The proper selection of materials is important to insure function and reliability for this valve closure 10. In the case of molding the cap 14 and seal 40 together in a two material press, both melt and glass transition temperatures are critical, as it is essential that the second material molded does not erode the structure of the first material, while at the same time attaining a cohesive bond.

In a further feature of the preferred embodiment, the upper portion 46 of the elastomeric seal 40 can define a raised sealing bead 55, as seen in FIG. 6. The interior of the body 15 can have a complementary formed recess 56 to receive the bead 55. The two features can be formed in interlocking fashion using the over-molding process just described. In this manner, the elastomeric seal 40 will be firmly attached or connected to the body 15 of the cap 14.

As thus far described, the elastomeric seal 40 includes a feature (the sealing disc 48) for retaining the cap 14 on the base 12. Like the upper sealing rim 49, the lower sealing rim 43 also has a surface against which it seals when the valve is in its normally closed position, and actually in all positions of the valve. More specifically, the base 12 includes an intermediate plate 60 situated at the base of the pedestal 21. The intermediate plate 60 can be situated at the top of the annular flange 32 so that the plate can contact and seal against the mouth of the container or bottle, thereby providing yet another fluid sealing surface.

However, the plate 60 serves an important role in the function of the elastomeric seal. As shown in FIG. 6, the lower sealing rim 43 bears against the intermediate plate 60 so that the elastomeric seal 40 is trapped between the plate 60 at its lower end and the valve element 18 at its upper end. The elastomeric seal 40 is dimensioned so that the lower and upper sealing rims 42 and 49, respectively, are always in sealing contact with their respective sealing surfaces when the valve is in its normally closed position. Thus, the dimension from the intermediate plate 60 and the undercut 19 is slightly less than the dimension between the two sealing rims 42 and 49.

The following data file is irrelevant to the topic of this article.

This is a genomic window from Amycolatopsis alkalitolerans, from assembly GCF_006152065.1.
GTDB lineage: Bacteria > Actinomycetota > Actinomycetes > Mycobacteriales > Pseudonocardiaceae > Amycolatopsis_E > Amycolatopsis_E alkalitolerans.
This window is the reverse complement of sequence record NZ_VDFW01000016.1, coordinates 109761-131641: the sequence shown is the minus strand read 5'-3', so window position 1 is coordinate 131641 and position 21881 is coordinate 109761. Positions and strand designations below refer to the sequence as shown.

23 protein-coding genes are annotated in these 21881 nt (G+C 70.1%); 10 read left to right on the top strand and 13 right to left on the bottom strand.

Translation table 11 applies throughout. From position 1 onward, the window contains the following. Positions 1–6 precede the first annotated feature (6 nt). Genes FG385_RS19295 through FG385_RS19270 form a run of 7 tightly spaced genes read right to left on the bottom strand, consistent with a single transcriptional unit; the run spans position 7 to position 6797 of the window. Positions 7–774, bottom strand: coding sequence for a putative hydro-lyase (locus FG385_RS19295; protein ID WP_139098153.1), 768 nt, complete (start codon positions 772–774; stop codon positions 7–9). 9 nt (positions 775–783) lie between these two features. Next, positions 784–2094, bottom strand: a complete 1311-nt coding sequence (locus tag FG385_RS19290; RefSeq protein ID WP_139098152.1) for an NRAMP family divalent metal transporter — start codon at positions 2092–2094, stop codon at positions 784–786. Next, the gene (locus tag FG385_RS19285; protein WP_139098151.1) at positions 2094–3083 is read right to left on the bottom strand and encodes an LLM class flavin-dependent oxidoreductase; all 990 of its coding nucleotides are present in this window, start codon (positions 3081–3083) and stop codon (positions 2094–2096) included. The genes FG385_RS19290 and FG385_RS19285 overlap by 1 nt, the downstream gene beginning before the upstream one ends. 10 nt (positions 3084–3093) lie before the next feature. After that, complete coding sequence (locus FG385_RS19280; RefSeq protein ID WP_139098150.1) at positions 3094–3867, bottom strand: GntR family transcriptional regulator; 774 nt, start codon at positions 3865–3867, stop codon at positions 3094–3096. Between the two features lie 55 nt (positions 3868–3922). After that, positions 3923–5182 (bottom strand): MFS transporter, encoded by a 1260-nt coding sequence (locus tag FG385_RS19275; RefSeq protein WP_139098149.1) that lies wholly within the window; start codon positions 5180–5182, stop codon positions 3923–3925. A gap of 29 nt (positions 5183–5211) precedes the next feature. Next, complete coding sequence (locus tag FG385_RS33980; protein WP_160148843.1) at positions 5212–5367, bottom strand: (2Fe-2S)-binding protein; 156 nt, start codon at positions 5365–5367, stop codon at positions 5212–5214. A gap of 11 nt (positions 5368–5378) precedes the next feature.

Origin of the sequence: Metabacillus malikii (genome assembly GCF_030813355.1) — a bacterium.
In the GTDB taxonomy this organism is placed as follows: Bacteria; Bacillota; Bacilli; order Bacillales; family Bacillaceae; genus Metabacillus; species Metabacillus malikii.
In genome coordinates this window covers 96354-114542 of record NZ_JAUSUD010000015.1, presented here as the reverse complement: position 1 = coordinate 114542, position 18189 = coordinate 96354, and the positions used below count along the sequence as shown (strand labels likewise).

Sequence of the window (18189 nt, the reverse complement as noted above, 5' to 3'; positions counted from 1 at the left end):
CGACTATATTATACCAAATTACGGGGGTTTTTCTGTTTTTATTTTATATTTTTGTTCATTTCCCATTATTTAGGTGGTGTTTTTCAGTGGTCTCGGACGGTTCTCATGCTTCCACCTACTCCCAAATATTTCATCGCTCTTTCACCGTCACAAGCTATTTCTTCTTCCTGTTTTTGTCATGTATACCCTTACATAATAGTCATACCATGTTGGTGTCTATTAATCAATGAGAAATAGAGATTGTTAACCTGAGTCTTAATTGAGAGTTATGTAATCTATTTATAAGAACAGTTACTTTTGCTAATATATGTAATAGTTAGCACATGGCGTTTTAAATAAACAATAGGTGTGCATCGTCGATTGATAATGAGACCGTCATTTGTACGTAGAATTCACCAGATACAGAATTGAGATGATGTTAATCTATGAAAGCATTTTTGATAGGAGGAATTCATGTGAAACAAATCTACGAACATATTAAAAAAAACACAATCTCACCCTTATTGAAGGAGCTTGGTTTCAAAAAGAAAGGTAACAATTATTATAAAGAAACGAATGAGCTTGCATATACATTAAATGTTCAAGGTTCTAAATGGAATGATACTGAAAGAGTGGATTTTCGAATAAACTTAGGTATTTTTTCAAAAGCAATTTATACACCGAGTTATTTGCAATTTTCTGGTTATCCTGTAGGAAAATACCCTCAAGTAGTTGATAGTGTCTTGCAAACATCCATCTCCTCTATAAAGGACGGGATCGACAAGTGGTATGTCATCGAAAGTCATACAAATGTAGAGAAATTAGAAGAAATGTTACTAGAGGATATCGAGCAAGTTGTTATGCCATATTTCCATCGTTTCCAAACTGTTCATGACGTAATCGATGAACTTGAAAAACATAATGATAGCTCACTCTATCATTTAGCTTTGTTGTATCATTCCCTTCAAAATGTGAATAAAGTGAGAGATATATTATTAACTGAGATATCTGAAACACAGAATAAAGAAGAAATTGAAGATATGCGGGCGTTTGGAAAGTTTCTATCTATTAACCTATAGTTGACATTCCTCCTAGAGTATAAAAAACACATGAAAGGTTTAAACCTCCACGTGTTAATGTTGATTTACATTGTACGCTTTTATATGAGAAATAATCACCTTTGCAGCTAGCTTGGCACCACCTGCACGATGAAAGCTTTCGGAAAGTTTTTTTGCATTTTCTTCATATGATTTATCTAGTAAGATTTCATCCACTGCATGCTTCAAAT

The action of the elastomeric seal 40 can be appreciated upon a comparison of the configurations depicted in FIGS. 6 and 7. The valve closure is shown in its normally closed position in FIG. 6. As a downward force is applied in the direction of the arrow in FIG. 7, the seal 40 buckles or bows outwardly in a sort of bellows movement. This bowing movement is a product of the flexible hinge 44 between the lower and upper portions 45 and 46. In addition, the portions 45 and 46 themselves may bow slightly; however, the bulk of the bellows movement is due to the flexible hinge.

Of course, as the seal 40 deforms, the upper sealing rim 49 translates away from the undercut 19 of the valve element 18. This movement exposes the fluid openings 24 of the fenestrated pedestal 21 so that liquid can flow freely through the drinking opening 17 in the cap 14. As shown in FIGS. 6 and 7, the fluid openings 24 can extend immediately adjacent the undercut 19 so that even a minimal movement of the cap 14 relative to the base 12 will allow liquid to flow. As the cap is pushed farther away from the valve element, more of the fluid openings 24 are exposed, thereby allowing increase flow of liquid from the bottle. Thus, the user can regulate the flow rate of the liquid being consumed.